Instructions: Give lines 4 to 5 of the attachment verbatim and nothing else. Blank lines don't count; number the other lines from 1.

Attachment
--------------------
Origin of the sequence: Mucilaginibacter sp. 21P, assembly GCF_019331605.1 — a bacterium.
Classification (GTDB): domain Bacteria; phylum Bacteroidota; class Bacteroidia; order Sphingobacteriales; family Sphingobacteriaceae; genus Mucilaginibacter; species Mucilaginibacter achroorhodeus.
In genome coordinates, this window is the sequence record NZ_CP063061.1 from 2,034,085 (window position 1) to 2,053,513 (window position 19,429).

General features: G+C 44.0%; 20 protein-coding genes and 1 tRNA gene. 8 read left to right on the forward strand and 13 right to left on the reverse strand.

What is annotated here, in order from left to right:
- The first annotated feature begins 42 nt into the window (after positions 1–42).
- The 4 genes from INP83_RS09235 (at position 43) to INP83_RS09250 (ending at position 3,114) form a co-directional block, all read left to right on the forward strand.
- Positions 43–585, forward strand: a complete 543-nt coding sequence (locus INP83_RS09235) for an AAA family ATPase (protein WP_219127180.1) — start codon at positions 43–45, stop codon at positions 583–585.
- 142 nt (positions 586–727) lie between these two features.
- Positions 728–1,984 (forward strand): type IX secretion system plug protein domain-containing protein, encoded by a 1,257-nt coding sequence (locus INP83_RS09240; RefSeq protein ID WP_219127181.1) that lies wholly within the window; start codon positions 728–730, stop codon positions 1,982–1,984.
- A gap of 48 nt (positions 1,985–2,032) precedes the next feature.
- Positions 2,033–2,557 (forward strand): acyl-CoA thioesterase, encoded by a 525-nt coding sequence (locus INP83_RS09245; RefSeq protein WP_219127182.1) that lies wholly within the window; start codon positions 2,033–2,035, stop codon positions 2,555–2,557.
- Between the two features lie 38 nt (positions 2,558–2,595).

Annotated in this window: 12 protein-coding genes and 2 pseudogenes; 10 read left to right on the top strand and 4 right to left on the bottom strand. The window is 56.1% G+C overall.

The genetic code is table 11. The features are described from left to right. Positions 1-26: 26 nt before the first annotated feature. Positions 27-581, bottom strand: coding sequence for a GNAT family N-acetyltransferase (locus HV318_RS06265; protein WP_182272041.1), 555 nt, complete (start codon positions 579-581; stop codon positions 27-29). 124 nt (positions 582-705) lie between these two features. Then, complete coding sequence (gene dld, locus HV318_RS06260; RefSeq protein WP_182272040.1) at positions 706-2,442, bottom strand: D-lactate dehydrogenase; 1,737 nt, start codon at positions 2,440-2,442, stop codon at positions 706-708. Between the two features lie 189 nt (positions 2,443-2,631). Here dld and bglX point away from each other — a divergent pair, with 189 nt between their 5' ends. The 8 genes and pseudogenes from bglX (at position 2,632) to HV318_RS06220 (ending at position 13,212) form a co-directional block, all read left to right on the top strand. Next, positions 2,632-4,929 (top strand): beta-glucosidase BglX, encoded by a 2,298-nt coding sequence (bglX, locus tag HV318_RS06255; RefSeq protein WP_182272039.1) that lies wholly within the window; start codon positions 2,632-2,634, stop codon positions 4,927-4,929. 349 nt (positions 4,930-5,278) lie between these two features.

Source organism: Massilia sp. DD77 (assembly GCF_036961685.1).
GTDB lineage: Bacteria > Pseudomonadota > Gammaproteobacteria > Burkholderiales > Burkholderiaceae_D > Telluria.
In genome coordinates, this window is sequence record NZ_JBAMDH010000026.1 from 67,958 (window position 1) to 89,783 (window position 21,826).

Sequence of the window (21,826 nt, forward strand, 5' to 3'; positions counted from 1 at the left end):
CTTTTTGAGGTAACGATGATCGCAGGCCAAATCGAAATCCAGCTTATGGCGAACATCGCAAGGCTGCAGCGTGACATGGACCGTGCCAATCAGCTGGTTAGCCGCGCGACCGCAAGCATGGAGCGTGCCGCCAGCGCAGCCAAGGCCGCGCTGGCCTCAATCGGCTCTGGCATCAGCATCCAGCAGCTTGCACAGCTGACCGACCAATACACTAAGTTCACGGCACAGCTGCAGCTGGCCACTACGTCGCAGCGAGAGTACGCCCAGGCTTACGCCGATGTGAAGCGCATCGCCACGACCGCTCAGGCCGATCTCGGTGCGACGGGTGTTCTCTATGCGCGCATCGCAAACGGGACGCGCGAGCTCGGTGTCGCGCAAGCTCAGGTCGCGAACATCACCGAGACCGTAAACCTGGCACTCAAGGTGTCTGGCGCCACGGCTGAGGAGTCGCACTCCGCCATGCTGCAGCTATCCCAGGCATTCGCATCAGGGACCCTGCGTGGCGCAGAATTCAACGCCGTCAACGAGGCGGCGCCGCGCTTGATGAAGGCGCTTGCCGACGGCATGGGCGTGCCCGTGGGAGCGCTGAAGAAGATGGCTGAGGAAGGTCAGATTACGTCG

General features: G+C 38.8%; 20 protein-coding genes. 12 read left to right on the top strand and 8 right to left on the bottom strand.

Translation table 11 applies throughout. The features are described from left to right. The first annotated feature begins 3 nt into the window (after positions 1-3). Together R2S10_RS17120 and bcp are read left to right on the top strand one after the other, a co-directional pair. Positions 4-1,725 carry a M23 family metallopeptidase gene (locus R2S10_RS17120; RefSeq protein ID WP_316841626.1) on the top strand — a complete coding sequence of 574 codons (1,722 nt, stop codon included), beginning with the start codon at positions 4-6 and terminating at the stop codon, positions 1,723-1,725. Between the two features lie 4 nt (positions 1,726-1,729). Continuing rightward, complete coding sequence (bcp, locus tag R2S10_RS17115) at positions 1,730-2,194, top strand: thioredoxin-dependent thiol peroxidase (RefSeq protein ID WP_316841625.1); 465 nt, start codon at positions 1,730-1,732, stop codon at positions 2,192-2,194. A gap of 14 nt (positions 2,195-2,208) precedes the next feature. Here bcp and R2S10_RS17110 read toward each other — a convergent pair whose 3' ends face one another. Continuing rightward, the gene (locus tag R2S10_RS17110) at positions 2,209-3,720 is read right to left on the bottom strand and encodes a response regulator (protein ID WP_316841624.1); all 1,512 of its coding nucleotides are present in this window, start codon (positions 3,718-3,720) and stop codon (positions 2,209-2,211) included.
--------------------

General features: G+C 44.0%; 20 protein-coding genes and 1 tRNA gene. 8 read left to right on the forward strand and 13 right to left on the reverse strand.

What is annotated here, in order from left to right: